Now look at the debate that's raging. Should I keep Windows 7 or move to Windows 8. Or even stick with XP? Nobody is seriously suggesting moving to Mac - particularly for business use. And where's Google Chrome, that Windows-killing rascal, gone to these days? Dead on arrival.

What we're seeing is an old Microsoft strategy. Get people talking about which Microsoft product to use and squeeze the life out of the competition. Remember Lotus? Microsoft squeezed them between Excel at the top end and Works at the low end. They were the world's biggest software company in their day. Now they're an asterisk at the bottom of IBM's Balance Sheet.

It's the next decade that'll be interesting. Microsoft has finally found it it can do something that neither Apple nor Google can do well - it's called software. If this is the result of a lost decade, I'll have a dozen.

Major Plonquer said,
....

Well said.

I'm sad my company is a line item for IBM's balance sheet.
And to answer the $40 dollar question. Yes, upgrade to Win8.
Or from Microsoft's perspective, the $67.1B dollar question.....

Edited by deadonthefloor, Jul 22 2012, 2:01am :

How true. It is apparent that after Windows-7 and Office 2010, Microsoft seems to have lost its focus. Trying to be everything to everyone never works out well. Why they put their future with the consumer marketplace, rather than the business marketplace is a good question. Technology can easily from from business to consumer, but rarely the other way--two totally separate needs and requirements.

TsarNikky said,
How true. It is apparent that after Windows-7 and Office 2010, Microsoft seems to have lost its focus. Trying to be everything to everyone never works out well. Why they put their future with the consumer marketplace, rather than the business marketplace is a good question. Technology can easily from from business to consumer, but rarely the other way--two totally separate needs and requirements.

lol the same thing was said BEFORE windows 7 and office 2010 just for the record lol. in fact, with every product, the "pundits" claim MSFT lost its way and yet time after time, they outsell their doubters.

neonspark said,
MSFT is doing great but they let android and iOS take root. BIG mistake. This is enough reason for Ballmer to go.

I suspect that Android was acutally a proxy of Microsoft through Google. Remember that Microsoft announced plans to setup shop in the Silicon Valley long before Google went iPO... I suspect that Microsoft was a silent investor in the Google startup. Microsoft had long talked baout monetizing the Internet through advertising long before Google came up. Microsoft thought it could smother Netscape and Yahoo as well as Excite and Alta Vista withotu stirring up much trouble . MIcrosoft was wrong so it set up Google as a puppet of Microsoft .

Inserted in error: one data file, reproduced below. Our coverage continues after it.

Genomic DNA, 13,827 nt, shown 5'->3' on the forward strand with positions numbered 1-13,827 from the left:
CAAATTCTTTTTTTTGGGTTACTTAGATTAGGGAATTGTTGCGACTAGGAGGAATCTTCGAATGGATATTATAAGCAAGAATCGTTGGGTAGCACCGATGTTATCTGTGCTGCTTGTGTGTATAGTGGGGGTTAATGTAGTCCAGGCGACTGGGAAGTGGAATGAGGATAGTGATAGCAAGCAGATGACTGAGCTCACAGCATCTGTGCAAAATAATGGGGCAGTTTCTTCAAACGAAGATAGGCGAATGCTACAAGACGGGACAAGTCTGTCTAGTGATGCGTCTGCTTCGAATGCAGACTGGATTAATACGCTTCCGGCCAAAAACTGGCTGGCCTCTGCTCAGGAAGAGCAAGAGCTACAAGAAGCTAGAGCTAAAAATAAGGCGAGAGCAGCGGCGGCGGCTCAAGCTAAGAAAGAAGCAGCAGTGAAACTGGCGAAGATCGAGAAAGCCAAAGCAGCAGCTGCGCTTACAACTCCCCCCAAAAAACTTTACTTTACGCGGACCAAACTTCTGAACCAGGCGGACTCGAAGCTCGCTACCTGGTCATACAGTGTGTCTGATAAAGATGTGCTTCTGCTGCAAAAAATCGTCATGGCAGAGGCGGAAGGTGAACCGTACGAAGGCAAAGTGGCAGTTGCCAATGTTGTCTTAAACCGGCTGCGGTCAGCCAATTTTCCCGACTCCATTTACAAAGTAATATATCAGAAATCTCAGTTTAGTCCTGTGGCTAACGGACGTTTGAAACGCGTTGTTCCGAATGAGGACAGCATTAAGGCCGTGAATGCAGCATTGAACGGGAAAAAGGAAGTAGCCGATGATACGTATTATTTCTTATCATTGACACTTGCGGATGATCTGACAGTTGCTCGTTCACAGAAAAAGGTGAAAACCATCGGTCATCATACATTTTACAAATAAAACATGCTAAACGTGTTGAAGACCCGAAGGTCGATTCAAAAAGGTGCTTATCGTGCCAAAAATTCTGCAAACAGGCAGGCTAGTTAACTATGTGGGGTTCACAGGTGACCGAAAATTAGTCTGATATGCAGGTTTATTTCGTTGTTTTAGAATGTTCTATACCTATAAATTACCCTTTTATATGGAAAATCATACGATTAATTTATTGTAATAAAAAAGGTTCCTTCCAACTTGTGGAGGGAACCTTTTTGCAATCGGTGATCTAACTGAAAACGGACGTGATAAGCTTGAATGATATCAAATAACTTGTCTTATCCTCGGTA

neonspark said,
MSFT is doing great but they let android and iOS take root. BIG mistake. This is enough reason for Ballmer to go.

The article, aside from mixing fact with opinion, seems a bit far-fetched. Having consulted to MS for 6+ years, I can attest to the following facts in the high-tech industry.
From 2000 through 2010/2011, MS was operating under a DOJ "supervision". If anybody thinks the DOJ doesn't play hardball and it's better to be safe than sorry, please let us all know how nice the DOJ can be.
MS may have a peer-ranking system in place; let's asume that's a fact.
MS may or may not have lost creativity. I believe not, but that is my opinion. They had hits and misses, but looking back with 20-20 hindsight and announcing "how could they have missed this" is just dreaming. We seem to forget that when the smart phones came out in 2005-2006, their success was far from a sure thing. It may be obvious now, but it wasn't then.
MS may have a peer-ranking system in place. I know lots of high-tech companies who also have such a system in place, and they are very creative. There is no proven or known correlation between peer-ranking and creativity. To state there may be, is simply conjecture and opinion on the part of the writer.

The so called Lost Decade was spawned by massive anti trust charges by countless competitors like Netscape, and even Apple itself. Microsoft's back was riddled with arrows so numerous that Microsoft finally stumbled . Actually, I suspect that Google was spun off and went IPO by Microsoft. I am also positive that IBM also played a role in the anti trust beat up of Microsoft.. Microsoft continued to supply Office to Apple during its darkest years. Remember that Microsoft was very close to become the first trillion dollar stock back in 2000. Microsoft could have become a computer monopolist by now.. For better or worse, it never happened.. Billy Gates decided to give away his money to good causes... Good for him!

I have a gut feeling that Microsoft will eventually buy HP or Dell that is if PCs is here to stay like IBM's mainframes still are. Maybe this is what it will take to bury IBM to get it over with. Microsoft might look at Intel to make sure that X86 will stick around for a long time to come. or whatever in the plans Intel has in the future that will assure the future of PCS for decades to come.. I never buy the argument that hand held or arm held computers will eliminate PCs entirely. I wonder what will become of Oracle as a database company... Maybe Oracle will destroy Microsoft 's Access??? I would never underestimate Oracle..

Commenting is disabled on this article.